End of summer pond

It’s not quite the end of summer but I have started seeing hints of leaves turning yellow and then red. I dread the day when it gets too cold to sit outside to paint so I try to take advantage of every moment to sit outside. With that in mind, I returned today to the pond in Baie d’Urfé that I sketched earlier in the summer. I have been promising myself to go back there with a bigger sheet of paper to paint there while I still can. Painted on Saunders Waterford, 140 lb HP, 12″ x 9″.

BaiedUrfePond2

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35 Comments on “End of summer pond”

  1. Martine Paquet says:

    Beautiful!

  2. Carmen Renaud says:

    Absolutely stunning! Love it! Love it! Love it!
    Carmen

  3. Shari,
    Wonderful capture of the reflections!

  4. Fleet Woodley says:

    Such a nice overlay and interplay of reflected sky and foliage on the water. The stones in the foreground are handled quite well. You always did do good rocks though. ;-)

    Fleetwood

  5. Lee Kline says:

    Gorgeous and thanks for telling the size.

  6. Beautiful, love all the different shades of green.

  7. I love the reflections and the variety of colours.

  8. Ross says:

    That’s great… depth and reflections are very convincing. A technical question… did you turn the paper upside down to work on the reflections of the trees?

    • That’s a good question Ross and it made me think about how I painted this. No, I didn’t turn the paper upside down to do this. But it did make me realize that I never once looked at the trees that created the reflection. I was staring so hard into the water to figure out how to capture the reflections that I never looked up.

      • Ross says:

        Good… I think that is the right way to do it. After thinking some more on this (and recalling some of my formal perspective training from decades ago) I realized that the reflections will be different from the reflected object because the eye position is effectively lower than the viewer… so the object will look different because you are effectively seeing the object from a lower vantage point. The difference is negligible when you are looking at mountains in the distance reflected in a lake but the difference becomes more pronounced when the object is closer… like trees reflected in a pond. But you probably already knew that. Did that make sense?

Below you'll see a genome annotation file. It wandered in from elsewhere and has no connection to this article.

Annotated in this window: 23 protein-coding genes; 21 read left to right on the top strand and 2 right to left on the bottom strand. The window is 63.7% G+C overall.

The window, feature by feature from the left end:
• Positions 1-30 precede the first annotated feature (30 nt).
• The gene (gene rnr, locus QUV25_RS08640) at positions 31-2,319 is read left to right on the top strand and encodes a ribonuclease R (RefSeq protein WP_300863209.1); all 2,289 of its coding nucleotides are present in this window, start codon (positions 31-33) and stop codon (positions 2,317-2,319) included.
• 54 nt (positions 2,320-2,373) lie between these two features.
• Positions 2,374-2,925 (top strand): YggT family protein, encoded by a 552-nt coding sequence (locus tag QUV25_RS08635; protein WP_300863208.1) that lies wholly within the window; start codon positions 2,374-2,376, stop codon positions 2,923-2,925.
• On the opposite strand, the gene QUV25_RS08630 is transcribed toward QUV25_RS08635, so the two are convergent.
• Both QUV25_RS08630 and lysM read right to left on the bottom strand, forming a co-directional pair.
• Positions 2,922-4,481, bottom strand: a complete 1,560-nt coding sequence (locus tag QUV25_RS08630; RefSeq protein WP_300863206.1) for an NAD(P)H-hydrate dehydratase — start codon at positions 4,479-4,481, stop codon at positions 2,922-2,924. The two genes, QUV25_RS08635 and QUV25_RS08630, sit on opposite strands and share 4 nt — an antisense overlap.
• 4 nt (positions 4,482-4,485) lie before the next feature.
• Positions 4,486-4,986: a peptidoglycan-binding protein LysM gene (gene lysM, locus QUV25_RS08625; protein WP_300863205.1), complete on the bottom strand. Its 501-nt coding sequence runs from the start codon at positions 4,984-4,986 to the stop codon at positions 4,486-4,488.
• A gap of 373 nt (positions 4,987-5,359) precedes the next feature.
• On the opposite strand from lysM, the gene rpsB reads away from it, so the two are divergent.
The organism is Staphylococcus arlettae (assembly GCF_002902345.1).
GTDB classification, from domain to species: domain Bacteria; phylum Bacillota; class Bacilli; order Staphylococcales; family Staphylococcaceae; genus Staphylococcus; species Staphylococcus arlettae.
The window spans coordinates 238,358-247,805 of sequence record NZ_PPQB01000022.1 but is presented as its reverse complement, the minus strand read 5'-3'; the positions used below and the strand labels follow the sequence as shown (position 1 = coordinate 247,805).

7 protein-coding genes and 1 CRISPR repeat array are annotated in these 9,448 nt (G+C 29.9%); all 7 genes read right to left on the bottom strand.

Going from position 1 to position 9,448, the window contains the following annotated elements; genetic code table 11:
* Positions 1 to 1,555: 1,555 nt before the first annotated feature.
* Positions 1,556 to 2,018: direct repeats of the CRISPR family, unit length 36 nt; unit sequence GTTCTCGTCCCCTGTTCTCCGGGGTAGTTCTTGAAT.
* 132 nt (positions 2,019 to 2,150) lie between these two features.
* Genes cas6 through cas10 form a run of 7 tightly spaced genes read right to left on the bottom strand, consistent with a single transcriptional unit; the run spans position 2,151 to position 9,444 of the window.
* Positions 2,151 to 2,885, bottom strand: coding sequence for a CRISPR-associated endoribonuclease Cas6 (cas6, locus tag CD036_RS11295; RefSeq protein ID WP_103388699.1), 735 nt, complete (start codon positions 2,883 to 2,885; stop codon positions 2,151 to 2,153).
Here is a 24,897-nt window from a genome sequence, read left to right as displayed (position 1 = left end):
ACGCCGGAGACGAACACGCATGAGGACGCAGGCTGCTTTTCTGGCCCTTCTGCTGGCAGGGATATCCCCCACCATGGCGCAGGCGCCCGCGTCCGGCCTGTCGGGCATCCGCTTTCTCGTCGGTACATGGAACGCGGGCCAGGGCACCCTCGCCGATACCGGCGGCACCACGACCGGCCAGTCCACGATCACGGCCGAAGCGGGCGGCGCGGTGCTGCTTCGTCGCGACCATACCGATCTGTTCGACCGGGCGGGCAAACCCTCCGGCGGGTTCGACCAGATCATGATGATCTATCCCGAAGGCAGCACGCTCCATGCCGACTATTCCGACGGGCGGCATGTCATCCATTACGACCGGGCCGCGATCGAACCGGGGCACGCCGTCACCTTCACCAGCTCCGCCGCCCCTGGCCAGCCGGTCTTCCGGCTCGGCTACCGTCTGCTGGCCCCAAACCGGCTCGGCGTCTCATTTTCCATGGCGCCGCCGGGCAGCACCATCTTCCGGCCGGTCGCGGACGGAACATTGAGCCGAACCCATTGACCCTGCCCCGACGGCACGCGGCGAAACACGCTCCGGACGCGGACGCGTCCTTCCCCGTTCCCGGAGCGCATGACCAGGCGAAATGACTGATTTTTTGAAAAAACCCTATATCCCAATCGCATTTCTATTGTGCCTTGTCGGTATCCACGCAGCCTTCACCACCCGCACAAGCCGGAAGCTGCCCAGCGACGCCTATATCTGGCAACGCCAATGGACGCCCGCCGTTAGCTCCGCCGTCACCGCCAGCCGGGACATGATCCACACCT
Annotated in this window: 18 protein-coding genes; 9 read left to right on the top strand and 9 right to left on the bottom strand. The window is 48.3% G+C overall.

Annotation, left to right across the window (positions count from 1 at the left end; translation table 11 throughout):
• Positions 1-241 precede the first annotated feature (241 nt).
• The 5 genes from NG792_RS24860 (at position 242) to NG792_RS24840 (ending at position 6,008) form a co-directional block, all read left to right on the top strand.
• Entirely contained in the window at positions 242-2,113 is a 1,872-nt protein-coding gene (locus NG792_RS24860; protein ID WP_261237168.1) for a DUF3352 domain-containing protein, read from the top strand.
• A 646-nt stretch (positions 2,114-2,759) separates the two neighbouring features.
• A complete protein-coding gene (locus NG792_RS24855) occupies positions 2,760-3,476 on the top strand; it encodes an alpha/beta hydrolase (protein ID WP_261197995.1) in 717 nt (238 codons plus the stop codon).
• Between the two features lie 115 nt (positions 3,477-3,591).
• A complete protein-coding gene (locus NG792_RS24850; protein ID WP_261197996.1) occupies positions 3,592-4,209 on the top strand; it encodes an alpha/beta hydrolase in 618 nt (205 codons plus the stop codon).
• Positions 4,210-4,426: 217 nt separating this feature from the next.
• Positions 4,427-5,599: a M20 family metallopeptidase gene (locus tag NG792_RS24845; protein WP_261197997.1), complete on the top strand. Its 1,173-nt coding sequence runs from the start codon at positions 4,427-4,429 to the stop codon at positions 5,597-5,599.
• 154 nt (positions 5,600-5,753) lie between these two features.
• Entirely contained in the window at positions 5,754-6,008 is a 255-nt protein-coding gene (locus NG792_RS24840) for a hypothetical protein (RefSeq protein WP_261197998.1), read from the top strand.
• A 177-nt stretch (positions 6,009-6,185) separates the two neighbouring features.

• I’m not quite sure what you mean when you say the eye position is lower than the viewer. Do you mean the eye position of the person painting and the viewer of the painting?
        In any case, I just try to paint what I see without much theory involved. That just complicates things! Probably the wrong thing to say to an architect but I am just looking at the shapes, not the volumes.

      • Ross says:

        Ignore my explanation… stick with what you do… the results speak for themselves.

  9. Excellent !

    Mark de Zabaleta

  10. Joanna says:

    The reflections in this are beautifulxx

  11. Jane Hannah says:

    Hi Shari — this is beautiful Shari… and a beautiful theme too!

  12. donmcn says:

    A joy to visit here Shari, thanks for posting.

  13. sefeniak says:

    Lovely reflections and colors.

  14. Alison says:

    Ooooo, la, la! This is truly masterful Shari. Great composition with the rocks in foreground and the sky only seen as a reflection. REALLY wonderful!

  15. I love this one, Shari! So beautiful, an inverted landscape!


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